From here, we were inspired by a grand view of Uja Tirche, first climbed in 1937 by R. C. A. Edge, who was working for the Government of India Survey. He climbed the mountain with Gyalgen, Ingung and two others by the west-southwest ridge. Details of this ascent were not recorded until 1987[5]. However, our inspection of the snow-slopes leading down into the Siruanch valley was not encouraging. The winter snows had fallen late and lay in a thick unconsolidated layer on an easy angled east-facing slope, dominated by a leering fringe of cornices several hundred metres long. Our fifty porters and our BC staff deserved a safer passage. We abandoned all thoughts of crossing here.

One of the maps we were using showed a traversing path, working its way round at about 3600 m from east of Choping. The only other information we had was a hint from Harish Kapadia's article[6], where, in 1984, he noted, 'On June 23rd we left the windy and bleak "8 km point". Following Girthi on its left bank, the route climbed up steeply and across traversed a bad scree patch. We despatched teams to investigate both options. I went in search of the traversing path with Pratap, the complete hillman, whose movement across the hillside, even on the most desperate ground, was a delight to watch. We wallowed and slid across stony hillsides, choked with Himalayan Birch, and loaded with soft snow.' We soon realised that this route no longer existed. In 1993, a substantial earthquake had destroyed mountain paths across Kumaun, a fact not known to us when we set off from England.

Fortunately our other team forced a route through from Point 8 - the 8 kilometre stone beyond Malari. On 1 May, by this stage four days behind schedule, we climbed Harish's route. It was indeed steep, but at this time of year it was a cascade of old snow and stones and did not prove a delight to ascend. Our porters did a remarkable job. However, the weather was good, and by lunchtime we were rewarded by distant views of Tirsuli and Tirsuli West. However, fate still had cards to deal; an hour or so later I was astonished to come across the porters relaxing on a steep hillside. One of their numbers had decided that this unlikely location was to be our BC.

Determined that this was not to be, we explored the hillside to our south. To my chagrin, we found an excellent BC site not an hour further forward on old terraces overlooking a river, fed by melt water streams. Raju, our porter manager, was at the receiving end of some harsh criticism on our return to 'Camp Precarious'. To make matters worse, the weather overnight was atrocious, and made life unpleasant for all concerned.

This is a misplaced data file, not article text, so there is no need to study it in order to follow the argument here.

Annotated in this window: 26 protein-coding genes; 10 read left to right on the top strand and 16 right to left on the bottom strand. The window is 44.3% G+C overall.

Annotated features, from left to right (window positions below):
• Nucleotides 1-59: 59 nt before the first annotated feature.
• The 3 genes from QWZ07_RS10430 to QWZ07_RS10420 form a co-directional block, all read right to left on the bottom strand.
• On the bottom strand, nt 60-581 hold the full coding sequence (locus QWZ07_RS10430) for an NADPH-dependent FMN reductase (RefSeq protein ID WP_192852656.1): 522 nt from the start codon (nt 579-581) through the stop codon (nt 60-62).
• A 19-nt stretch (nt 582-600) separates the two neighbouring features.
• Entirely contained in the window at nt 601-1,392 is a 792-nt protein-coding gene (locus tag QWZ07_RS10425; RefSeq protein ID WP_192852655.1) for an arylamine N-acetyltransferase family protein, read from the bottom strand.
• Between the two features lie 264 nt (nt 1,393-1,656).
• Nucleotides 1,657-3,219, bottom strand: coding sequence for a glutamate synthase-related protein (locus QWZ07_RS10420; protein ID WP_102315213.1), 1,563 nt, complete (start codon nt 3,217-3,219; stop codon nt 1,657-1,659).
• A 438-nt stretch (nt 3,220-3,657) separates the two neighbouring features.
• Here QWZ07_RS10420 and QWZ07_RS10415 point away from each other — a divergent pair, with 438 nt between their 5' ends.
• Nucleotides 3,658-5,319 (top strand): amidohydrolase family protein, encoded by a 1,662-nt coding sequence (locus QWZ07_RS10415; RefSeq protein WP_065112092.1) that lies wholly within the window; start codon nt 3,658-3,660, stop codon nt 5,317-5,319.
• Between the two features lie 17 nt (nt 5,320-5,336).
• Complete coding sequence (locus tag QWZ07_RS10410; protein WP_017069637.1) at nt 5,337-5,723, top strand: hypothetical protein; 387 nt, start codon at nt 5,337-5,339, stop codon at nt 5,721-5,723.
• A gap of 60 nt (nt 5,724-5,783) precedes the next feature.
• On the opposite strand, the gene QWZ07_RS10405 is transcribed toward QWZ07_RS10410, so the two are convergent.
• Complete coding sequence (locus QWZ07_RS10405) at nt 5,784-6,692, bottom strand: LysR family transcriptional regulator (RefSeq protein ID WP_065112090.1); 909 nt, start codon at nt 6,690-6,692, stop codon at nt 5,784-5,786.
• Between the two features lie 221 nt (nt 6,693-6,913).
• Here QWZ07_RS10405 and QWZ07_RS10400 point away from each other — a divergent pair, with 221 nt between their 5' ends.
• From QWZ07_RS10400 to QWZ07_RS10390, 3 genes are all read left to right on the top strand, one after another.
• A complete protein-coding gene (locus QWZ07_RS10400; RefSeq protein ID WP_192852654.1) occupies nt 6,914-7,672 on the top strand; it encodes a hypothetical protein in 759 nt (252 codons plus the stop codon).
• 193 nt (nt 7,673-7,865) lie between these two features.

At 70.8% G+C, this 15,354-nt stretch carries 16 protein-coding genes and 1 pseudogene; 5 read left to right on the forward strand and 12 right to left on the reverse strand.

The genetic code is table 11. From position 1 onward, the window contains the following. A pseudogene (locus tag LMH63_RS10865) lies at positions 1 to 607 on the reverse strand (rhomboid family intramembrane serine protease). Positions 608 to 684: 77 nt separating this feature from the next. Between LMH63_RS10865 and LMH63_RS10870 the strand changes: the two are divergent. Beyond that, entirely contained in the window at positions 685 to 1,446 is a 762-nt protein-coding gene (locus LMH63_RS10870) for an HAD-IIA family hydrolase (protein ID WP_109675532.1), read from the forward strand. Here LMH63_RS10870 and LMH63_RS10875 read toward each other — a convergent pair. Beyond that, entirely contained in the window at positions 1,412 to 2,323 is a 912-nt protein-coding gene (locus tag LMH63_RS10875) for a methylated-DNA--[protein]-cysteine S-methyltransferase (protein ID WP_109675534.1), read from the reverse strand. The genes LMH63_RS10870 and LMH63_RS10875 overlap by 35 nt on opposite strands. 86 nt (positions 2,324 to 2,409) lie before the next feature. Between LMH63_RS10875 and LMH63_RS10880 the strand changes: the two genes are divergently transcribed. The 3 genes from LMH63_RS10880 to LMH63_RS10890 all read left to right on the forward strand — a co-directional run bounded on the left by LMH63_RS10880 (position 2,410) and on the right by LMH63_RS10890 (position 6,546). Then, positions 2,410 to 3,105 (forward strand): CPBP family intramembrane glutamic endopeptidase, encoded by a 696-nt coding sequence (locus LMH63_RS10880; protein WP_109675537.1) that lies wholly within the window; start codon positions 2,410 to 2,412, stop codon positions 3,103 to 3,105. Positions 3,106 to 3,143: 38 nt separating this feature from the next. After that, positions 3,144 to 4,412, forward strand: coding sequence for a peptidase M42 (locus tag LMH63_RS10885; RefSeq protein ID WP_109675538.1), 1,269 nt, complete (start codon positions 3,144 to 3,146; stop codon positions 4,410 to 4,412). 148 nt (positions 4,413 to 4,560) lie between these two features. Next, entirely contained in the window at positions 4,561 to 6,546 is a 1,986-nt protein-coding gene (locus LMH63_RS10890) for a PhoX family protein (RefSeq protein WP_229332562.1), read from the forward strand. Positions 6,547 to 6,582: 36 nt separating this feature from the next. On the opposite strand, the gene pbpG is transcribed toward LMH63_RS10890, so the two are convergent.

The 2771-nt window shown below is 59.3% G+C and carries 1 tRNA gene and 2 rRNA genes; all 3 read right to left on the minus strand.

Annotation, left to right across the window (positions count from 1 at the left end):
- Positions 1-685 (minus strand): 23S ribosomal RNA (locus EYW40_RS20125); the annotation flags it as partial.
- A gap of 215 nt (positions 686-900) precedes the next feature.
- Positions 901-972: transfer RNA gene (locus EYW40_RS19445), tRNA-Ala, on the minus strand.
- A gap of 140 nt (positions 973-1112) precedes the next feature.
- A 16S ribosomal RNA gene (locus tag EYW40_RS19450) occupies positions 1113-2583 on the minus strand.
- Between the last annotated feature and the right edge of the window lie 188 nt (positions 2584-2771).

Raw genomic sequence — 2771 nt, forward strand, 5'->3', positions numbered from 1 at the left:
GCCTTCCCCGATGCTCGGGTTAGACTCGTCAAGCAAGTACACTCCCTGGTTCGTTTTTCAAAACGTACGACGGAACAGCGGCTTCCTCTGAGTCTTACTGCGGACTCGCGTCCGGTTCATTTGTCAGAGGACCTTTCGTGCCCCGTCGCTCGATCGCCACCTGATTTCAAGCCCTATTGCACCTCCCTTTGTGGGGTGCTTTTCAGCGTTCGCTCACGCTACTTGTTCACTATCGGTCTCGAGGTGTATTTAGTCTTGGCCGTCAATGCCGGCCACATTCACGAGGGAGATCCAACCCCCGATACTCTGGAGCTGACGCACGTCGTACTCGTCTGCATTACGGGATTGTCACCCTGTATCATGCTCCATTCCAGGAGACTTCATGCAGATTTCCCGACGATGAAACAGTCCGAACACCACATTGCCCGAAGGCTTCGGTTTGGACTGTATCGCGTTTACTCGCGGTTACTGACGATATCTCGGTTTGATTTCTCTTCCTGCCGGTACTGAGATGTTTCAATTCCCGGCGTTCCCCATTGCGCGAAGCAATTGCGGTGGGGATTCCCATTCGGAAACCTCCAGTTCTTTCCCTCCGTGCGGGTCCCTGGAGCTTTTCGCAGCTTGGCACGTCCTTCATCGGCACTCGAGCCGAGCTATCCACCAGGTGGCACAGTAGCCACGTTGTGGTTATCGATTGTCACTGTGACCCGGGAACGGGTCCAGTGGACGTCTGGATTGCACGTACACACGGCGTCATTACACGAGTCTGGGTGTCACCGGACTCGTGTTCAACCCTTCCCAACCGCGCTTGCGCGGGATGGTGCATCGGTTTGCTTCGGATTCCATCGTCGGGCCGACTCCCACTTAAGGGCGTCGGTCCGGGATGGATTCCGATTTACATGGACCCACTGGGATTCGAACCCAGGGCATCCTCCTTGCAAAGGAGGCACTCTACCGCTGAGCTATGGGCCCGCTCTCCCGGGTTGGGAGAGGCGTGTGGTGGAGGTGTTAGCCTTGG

Although the new BC was in an idyllic spot, it was still some miles north of Murray's 'charming alp' and nowhere near the Siruanch glacier. On 3 May we set off in darkness to force a way through to the glacier and establish ABC. We were to be disappointed; our initial route up the Siruanch gad proved unviable. To escape from that trap we forged a route steeply up through rhododendrons and Himalayan birch on the west bank until we reached 4000 m where a traverse line on grass offered itself. This led in turn to an agreeable path down to the nose of the glacier. We explored the glacier, at first sight flat and easy-angled, flowing gently between serried ranks of impressive cliffs. However it rapidly proved to consist largely of hummocks of broken rock, so designed that from the top of one hummock it was impossible to determine a good route forward without descending and climbing the next one.

Our return to BC convinced us that there was no obvious way of linking the traverse with BC. We offered the problem to our HAPs, a motley octet, who sprinted up the hillside without any apparent effort. They returned after a couple of hours, having way-marked a route. The next day they moved about 140 kilos of gear up to ABC, then set off for the road. They were due to join the other expedition to Tirsuli West, a young German party organised by Ralf Messbacher, who were approaching from Bagini Bamak.

From ABC, positioned between some hummocks close to the true right bank of the glacier, we had excellent views of South Lampak and by climbing a nearby hummock, Tirsuli West was visible. The fact remained that both BC and ABC were far too low. This problem was to hamper our efforts from then on, as it extended our supply line. We located a good place for BC on the snout of the glacier, just by a waterfall. The Siruanch gad makes a sharp dogleg underneath Tirsuli West; the first day that we turned the dogleg, we cached our equipment by a glacial lake at about 4500 m, which would have been ideal for ABC.

On 9 May, the weather continuing excellent, and our fitness and acclimatisation proven, we moved up to the lakeside cache and then on under the north wall of Tirsuli West itself. It was clear that there was no immediately obvious route up that wall. It was true to Murray's photograph; indeed, since his time the tiered layers of hanging glaciers seemed to have become more complex. A very substantial avalanche from above us confirmed our view that it was not yet time to set foot on the face; we need to be acclimatised to climb fast above 6000 m to have any opportunity of ascending this formidable face.